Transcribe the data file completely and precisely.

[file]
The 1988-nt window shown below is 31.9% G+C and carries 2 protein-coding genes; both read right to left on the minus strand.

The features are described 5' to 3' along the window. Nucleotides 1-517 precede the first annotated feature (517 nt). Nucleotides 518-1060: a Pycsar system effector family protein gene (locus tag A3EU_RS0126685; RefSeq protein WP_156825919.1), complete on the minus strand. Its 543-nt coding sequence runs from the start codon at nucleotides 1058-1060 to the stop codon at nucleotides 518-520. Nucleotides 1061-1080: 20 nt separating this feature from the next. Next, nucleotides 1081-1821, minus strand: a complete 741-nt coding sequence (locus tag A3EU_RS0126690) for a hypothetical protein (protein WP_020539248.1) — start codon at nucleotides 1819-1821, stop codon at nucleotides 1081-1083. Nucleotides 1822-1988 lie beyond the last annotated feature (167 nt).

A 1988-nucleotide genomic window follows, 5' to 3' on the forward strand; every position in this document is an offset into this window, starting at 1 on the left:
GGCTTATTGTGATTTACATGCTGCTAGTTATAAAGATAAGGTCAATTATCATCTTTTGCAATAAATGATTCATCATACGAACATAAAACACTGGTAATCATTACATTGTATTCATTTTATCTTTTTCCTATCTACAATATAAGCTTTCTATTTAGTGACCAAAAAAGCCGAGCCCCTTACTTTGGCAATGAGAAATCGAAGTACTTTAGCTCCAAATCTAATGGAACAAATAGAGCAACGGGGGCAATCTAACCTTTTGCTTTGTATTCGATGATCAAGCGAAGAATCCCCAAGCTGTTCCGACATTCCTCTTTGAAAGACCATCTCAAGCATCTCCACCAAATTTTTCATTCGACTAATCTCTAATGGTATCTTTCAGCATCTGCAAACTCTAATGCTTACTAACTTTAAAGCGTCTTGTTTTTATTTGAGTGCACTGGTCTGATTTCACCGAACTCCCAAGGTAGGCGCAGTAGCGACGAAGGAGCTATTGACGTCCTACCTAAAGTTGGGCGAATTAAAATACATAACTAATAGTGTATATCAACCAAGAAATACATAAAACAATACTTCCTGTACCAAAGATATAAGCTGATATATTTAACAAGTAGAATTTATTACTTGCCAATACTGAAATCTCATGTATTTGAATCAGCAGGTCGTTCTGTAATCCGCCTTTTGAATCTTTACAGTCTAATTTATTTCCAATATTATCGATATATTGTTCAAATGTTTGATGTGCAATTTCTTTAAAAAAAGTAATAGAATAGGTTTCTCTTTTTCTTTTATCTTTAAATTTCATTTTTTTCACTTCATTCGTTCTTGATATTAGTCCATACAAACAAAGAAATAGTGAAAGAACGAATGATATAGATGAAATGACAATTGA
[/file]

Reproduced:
The 1988-nt window shown below is 31.9% G+C and carries 2 protein-coding genes; both read right to left on the minus strand.

The features are described 5' to 3' along the window. Nucleotides 1-517 precede the first annotated feature (517 nt). Nucleotides 518-1060: a Pycsar system effector family protein gene (locus tag A3EU_RS0126685; RefSeq protein WP_156825919.1), complete on the minus strand. Its 543-nt coding sequence runs from the start codon at nucleotides 1058-1060 to the stop codon at nucleotides 518-520. Nucleotides 1061-1080: 20 nt separating this feature from the next. Next, nucleotides 1081-1821, minus strand: a complete 741-nt coding sequence (locus tag A3EU_RS0126690) for a hypothetical protein (protein WP_020539248.1) — start codon at nucleotides 1819-1821, stop codon at nucleotides 1081-1083. Nucleotides 1822-1988 lie beyond the last annotated feature (167 nt).

A 1988-nucleotide genomic window follows, 5' to 3' on the forward strand; every position in this document is an offset into this window, starting at 1 on the left:
GGCTTATTGTGATTTACATGCTGCTAGTTATAAAGATAAGGTCAATTATCATCTTTTGCAATAAATGATTCATCATACGAACATAAAACACTGGTAATCATTACATTGTATTCATTTTATCTTTTTCCTATCTACAATATAAGCTTTCTATTTAGTGACCAAAAAAGCCGAGCCCCTTACTTTGGCAATGAGAAATCGAAGTACTTTAGCTCCAAATCTAATGGAACAAATAGAGCAACGGGGGCAATCTAACCTTTTGCTTTGTATTCGATGATCAAGCGAAGAATCCCCAAGCTGTTCCGACATTCCTCTTTGAAAGACCATCTCAAGCATCTCCACCAAATTTTTCATTCGACTAATCTCTAATGGTATCTTTCAGCATCTGCAAACTCTAATGCTTACTAACTTTAAAGCGTCTTGTTTTTATTTGAGTGCACTGGTCTGATTTCACCGAACTCCCAAGGTAGGCGCAGTAGCGACGAAGGAGCTATTGACGTCCTACCTAAAGTTGGGCGAATTAAAATACATAACTAATAGTGTATATCAACCAAGAAATACATAAAACAATACTTCCTGTACCAAAGATATAAGCTGATATATTTAACAAGTAGAATTTATTACTTGCCAATACTGAAATCTCATGTATTTGAATCAGCAGGTCGTTCTGTAATCCGCCTTTTGAATCTTTACAGTCTAATTTATTTCCAATATTATCGATATATTGTTCAAATGTTTGATGTGCAATTTCTTTAAAAAAAGTAATAGAATAGGTTTCTCTTTTTCTTTTATCTTTAAATTTCATTTTTTTCACTTCATTCGTTCTTGATATTAGTCCATACAAACAAAGAAATAGTGAAAGAACGAATGATATAGATGAAATGACAATTGA